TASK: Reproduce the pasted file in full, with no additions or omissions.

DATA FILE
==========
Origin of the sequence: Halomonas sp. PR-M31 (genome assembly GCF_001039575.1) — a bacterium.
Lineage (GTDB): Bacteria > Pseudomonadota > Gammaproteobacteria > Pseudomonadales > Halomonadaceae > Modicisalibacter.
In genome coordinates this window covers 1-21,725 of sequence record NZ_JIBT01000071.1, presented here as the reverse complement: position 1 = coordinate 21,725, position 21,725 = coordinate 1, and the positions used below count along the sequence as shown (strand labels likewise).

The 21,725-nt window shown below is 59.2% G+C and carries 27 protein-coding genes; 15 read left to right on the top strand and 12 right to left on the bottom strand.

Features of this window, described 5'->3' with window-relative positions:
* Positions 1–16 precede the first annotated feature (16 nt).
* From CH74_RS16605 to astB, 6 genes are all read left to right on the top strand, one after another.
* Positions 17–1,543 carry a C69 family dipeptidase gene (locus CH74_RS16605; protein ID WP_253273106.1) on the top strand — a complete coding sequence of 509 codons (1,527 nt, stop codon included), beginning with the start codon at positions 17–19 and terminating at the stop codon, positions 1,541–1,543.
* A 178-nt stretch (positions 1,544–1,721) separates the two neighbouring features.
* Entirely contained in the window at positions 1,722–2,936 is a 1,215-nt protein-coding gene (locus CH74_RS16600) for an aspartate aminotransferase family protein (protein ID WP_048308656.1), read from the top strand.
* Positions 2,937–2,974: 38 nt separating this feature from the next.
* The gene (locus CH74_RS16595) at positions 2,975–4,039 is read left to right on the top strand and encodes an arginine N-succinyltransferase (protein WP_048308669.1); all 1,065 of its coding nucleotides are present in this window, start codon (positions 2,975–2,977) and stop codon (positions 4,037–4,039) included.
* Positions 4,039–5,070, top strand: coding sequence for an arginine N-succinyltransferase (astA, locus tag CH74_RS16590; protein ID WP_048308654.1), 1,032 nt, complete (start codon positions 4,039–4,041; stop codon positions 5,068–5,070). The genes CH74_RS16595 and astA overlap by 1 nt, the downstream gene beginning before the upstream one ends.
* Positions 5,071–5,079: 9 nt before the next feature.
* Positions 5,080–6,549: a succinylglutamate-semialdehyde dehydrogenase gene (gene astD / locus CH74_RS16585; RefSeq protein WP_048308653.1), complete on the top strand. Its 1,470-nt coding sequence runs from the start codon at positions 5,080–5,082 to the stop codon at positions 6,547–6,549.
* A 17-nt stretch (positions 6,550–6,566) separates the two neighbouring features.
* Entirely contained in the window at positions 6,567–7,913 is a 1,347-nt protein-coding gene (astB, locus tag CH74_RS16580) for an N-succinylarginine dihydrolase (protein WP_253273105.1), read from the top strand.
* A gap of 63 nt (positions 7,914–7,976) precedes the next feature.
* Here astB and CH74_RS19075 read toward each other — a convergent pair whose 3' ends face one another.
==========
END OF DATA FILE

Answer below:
Origin of the sequence: Halomonas sp. PR-M31 (genome assembly GCF_001039575.1) — a bacterium.
Lineage (GTDB): Bacteria > Pseudomonadota > Gammaproteobacteria > Pseudomonadales > Halomonadaceae > Modicisalibacter.
In genome coordinates this window covers 1-21,725 of sequence record NZ_JIBT01000071.1, presented here as the reverse complement: position 1 = coordinate 21,725, position 21,725 = coordinate 1, and the positions used below count along the sequence as shown (strand labels likewise).

The 21,725-nt window shown below is 59.2% G+C and carries 27 protein-coding genes; 15 read left to right on the top strand and 12 right to left on the bottom strand.

Features of this window, described 5'->3' with window-relative positions:
* Positions 1–16 precede the first annotated feature (16 nt).
* From CH74_RS16605 to astB, 6 genes are all read left to right on the top strand, one after another.
* Positions 17–1,543 carry a C69 family dipeptidase gene (locus CH74_RS16605; protein ID WP_253273106.1) on the top strand — a complete coding sequence of 509 codons (1,527 nt, stop codon included), beginning with the start codon at positions 17–19 and terminating at the stop codon, positions 1,541–1,543.
* A 178-nt stretch (positions 1,544–1,721) separates the two neighbouring features.
* Entirely contained in the window at positions 1,722–2,936 is a 1,215-nt protein-coding gene (locus CH74_RS16600) for an aspartate aminotransferase family protein (protein ID WP_048308656.1), read from the top strand.
* Positions 2,937–2,974: 38 nt separating this feature from the next.
* The gene (locus CH74_RS16595) at positions 2,975–4,039 is read left to right on the top strand and encodes an arginine N-succinyltransferase (protein WP_048308669.1); all 1,065 of its coding nucleotides are present in this window, start codon (positions 2,975–2,977) and stop codon (positions 4,037–4,039) included.
* Positions 4,039–5,070, top strand: coding sequence for an arginine N-succinyltransferase (astA, locus tag CH74_RS16590; protein ID WP_048308654.1), 1,032 nt, complete (start codon positions 4,039–4,041; stop codon positions 5,068–5,070). The genes CH74_RS16595 and astA overlap by 1 nt, the downstream gene beginning before the upstream one ends.
* Positions 5,071–5,079: 9 nt before the next feature.
* Positions 5,080–6,549: a succinylglutamate-semialdehyde dehydrogenase gene (gene astD / locus CH74_RS16585; RefSeq protein WP_048308653.1), complete on the top strand. Its 1,470-nt coding sequence runs from the start codon at positions 5,080–5,082 to the stop codon at positions 6,547–6,549.
* A 17-nt stretch (positions 6,550–6,566) separates the two neighbouring features.
* Entirely contained in the window at positions 6,567–7,913 is a 1,347-nt protein-coding gene (astB, locus tag CH74_RS16580) for an N-succinylarginine dihydrolase (protein WP_253273105.1), read from the top strand.
* A gap of 63 nt (positions 7,914–7,976) precedes the next feature.
* Here astB and CH74_RS19075 read toward each other — a convergent pair whose 3' ends face one another.